Student Intern John Cooper

Student Intern John Cooper from Truckee Meadows Community College prepares reagents in Riccardo Panella’s laboratory at DRI in Reno, as part of DRI’s new Research Internship Immersion Program.

Credit: DRI.

More Information:

For more information on DRI’s Research Immersion Internship Program, please visit: https://www.dri.edu/immersion/.

DRI faculty mentors for the Research Immersion Internship Program include Erick Bandala, Riccardo Panella, Eden Furtak-Cole, Markus Berli, Christine Albano, and Meghan Collins.

###

About DRI

The Desert Research Institute (DRI) is a recognized world leader in basic and applied environmental research. Committed to scientific excellence and integrity, DRI faculty, students who work alongside them, and staff have developed scientific knowledge and innovative technologies in research projects around the globe. Since 1959, DRI’s research has advanced scientific knowledge on topics ranging from humans’ impact on the environment to the environment’s impact on humans. DRI’s impactful science and inspiring solutions support Nevada’s diverse economy, provide science-based educational opportunities, and inform policymakers, business leaders, and community members. With campuses in Las Vegas and Reno, DRI serves as the non-profit research arm of the Nevada System of Higher Education. For more information, please visit www.dri.edu.

New DRI projects for 2021 include microplastics, microfossils, snowmelt risk, and solute transport

New DRI projects for 2021 include microplastics, microfossils, snowmelt risk, and solute transport

New DRI projects for 2021 include microplastics, microfossils, snowmelt risk, and solute transport

FEB 26, 2021
RENO & LAS VEGAS, NEV.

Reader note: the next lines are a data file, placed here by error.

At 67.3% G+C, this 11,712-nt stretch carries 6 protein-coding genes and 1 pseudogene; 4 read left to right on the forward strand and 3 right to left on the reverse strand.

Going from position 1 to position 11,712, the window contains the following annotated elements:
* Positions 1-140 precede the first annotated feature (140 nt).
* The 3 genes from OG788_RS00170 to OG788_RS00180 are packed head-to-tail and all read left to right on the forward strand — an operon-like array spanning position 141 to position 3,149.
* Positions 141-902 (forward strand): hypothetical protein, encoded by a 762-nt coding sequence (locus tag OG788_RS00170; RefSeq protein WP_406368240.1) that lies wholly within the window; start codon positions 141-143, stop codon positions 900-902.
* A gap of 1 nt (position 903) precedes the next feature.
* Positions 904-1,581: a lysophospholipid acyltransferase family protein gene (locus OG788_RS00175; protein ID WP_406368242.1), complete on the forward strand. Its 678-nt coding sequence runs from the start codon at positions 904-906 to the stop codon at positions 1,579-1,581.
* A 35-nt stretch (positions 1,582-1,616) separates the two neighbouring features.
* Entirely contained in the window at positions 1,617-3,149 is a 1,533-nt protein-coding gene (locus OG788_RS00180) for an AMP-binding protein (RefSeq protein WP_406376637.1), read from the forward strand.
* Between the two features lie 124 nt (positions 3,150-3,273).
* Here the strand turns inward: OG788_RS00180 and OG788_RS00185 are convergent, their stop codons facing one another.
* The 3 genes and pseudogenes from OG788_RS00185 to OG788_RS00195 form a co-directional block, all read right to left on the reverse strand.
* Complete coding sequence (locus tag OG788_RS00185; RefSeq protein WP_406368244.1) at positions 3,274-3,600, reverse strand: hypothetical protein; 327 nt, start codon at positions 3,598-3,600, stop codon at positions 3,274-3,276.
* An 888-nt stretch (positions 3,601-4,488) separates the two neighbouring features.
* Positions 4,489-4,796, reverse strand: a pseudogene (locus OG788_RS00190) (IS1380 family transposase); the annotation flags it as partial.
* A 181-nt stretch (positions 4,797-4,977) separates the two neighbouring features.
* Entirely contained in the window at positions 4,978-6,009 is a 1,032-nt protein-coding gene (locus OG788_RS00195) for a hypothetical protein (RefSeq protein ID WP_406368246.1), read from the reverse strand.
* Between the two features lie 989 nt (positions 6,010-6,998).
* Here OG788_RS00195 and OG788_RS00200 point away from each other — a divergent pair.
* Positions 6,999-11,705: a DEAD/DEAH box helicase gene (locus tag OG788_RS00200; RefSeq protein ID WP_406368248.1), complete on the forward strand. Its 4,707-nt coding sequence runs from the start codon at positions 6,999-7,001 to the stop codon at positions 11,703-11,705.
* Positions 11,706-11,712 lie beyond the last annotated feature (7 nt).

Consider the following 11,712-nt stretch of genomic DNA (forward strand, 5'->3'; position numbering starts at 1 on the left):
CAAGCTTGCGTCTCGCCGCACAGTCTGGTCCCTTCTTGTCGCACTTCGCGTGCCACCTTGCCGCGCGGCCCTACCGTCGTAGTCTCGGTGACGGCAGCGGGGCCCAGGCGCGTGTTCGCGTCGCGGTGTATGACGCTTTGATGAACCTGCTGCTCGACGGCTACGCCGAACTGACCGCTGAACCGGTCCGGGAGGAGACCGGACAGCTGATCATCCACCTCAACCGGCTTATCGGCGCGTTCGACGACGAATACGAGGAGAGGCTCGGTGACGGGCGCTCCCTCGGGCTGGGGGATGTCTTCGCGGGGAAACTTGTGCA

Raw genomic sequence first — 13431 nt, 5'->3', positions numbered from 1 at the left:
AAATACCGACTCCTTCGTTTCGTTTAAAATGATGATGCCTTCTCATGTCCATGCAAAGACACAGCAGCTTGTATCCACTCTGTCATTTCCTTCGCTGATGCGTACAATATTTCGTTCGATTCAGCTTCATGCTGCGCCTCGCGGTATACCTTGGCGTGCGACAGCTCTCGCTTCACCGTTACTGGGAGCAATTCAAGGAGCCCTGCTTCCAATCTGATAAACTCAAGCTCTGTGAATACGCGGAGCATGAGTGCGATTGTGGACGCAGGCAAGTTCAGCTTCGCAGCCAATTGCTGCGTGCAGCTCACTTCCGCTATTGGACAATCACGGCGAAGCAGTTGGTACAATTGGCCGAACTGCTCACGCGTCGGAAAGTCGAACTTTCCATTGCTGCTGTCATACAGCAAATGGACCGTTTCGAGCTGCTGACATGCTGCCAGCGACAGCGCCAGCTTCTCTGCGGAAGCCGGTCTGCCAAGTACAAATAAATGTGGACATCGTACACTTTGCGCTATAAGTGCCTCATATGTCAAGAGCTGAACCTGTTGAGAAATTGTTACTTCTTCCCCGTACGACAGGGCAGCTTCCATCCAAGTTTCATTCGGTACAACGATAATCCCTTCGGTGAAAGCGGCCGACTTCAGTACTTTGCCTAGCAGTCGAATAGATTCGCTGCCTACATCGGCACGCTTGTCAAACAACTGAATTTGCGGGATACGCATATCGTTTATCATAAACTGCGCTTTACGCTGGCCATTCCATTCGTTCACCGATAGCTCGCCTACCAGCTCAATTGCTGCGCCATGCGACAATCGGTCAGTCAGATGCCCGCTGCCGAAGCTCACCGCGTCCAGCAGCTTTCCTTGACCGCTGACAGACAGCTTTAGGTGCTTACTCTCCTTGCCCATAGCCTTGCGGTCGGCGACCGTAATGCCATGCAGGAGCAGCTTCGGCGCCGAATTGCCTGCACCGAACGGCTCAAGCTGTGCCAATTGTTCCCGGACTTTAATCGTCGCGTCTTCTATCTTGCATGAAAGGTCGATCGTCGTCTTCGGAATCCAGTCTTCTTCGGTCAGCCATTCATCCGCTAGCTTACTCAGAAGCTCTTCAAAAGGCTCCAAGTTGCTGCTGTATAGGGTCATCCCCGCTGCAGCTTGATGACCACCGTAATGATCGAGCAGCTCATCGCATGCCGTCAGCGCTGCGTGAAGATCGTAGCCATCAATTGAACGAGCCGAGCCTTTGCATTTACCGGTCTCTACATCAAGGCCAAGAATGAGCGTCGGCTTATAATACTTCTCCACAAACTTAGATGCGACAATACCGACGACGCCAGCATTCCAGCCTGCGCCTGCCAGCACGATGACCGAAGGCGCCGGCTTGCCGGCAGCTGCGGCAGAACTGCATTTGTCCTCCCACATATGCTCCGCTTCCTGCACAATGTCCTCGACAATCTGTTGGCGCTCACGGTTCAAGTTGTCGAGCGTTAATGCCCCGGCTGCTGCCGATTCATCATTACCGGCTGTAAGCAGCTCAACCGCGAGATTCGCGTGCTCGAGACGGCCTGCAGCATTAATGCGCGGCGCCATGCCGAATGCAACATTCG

Introducing the winners of DRI’s 2021 Institute Project Assignment (IPA) competition.

Each year, the Desert Research Institute awards funding to several new faculty and staff projects each year through its Institute Project Assignment (IPA) competition. Winners of the IPA competition receive a research grant from DRI to pursue a topic that interests them and develop ideas that can ultimately be turned into externally funded research projects. This year, winners of the IPA competition are DRI scientists Erick Bandala, Monica Arienzo, Sandra Bruegger, Benjamin Hatchett, and Lazaro Perez. Details about each project are below.

Erick Bandala and Monica Arienzo: Assessing environmental aging of microplastics

Microplastics, defined as plastic fragments smaller than 5mm, were first discovered in the natural environment in the early 2000s. Two decades later, much is still unknown about these pollutants – including how microplastic particles degrade or break down as they age. A new project led by Erick Bandala, Ph.D., and Monica Arienzo, Ph.D., will assess the environmental aging of microplastic particles through accelerated aging tests, using UV-A radiation to imitate the effects of unfiltered sunlight over different time spans on microplastics of different types, shapes, and sizes. Their results will provide new insight into the fate of microplastics after their release into the environment.

Closeup of microplastic fibers

A close-up image of microplastic fibers. Credit: DRI.

Benjamin Hatchett and Anne Heggli: Towards improved decision support for snow-covered watersheds: A snowmelt risk advisory

Rain-on-snow events (in which a warm winter storm rains onto existing snowpack under windy and humid conditions) are linked to many of the largest floods in Nevada and other parts of the United States. These types of events are projected to increase in frequency and magnitude as the climate warms. This change creates new challenges for water managers, who are tasked with deciding when water should be stored in reservoirs for economic and ecological benefits, and when water should be released downstream for flood control and public safety. To help water managers make decisions using the best available data, Division of Atmospheric Sciences graduate student Anne Heggli, advised by Benjamin Hatchett, Ph.D., will design and develop a tool called a Snowmelt Risk Advisory (SRA). This framework will combine risk matrices with weather datasets to create a tool that will help inform reservoir operations in snow-dominated watersheds.